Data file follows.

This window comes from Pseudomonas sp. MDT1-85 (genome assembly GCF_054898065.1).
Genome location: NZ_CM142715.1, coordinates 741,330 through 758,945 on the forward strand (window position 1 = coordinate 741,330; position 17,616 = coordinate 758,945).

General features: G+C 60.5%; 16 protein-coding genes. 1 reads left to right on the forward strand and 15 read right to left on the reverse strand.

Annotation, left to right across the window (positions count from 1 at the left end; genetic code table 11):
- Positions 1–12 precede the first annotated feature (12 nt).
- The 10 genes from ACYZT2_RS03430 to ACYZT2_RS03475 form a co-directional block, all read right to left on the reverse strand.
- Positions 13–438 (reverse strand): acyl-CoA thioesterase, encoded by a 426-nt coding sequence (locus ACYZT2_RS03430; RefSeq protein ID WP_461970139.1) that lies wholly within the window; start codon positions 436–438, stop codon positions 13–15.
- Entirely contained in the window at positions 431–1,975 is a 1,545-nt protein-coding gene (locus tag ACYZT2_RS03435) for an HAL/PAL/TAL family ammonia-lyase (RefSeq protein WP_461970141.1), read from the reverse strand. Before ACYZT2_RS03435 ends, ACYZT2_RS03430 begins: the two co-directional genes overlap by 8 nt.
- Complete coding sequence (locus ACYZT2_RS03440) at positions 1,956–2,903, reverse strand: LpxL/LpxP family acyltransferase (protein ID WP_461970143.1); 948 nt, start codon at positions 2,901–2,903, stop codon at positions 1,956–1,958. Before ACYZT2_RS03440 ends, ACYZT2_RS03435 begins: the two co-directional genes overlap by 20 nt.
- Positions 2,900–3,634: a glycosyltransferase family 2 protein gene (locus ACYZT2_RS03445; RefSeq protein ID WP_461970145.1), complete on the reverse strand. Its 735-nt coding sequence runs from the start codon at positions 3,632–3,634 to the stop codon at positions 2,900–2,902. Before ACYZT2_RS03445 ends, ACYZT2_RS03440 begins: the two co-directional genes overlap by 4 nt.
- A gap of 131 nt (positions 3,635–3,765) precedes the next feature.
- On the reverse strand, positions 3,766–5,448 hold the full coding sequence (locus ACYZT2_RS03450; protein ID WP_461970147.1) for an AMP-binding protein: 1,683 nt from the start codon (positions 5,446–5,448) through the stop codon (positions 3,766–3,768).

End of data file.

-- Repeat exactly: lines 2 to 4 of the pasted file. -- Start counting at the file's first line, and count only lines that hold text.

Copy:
Genome location: NZ_CM142715.1, coordinates 741,330 through 758,945 on the forward strand (window position 1 = coordinate 741,330; position 17,616 = coordinate 758,945).

General features: G+C 60.5%; 16 protein-coding genes. 1 reads left to right on the forward strand and 15 read right to left on the reverse strand.

Annotation, left to right across the window (positions count from 1 at the left end; genetic code table 11):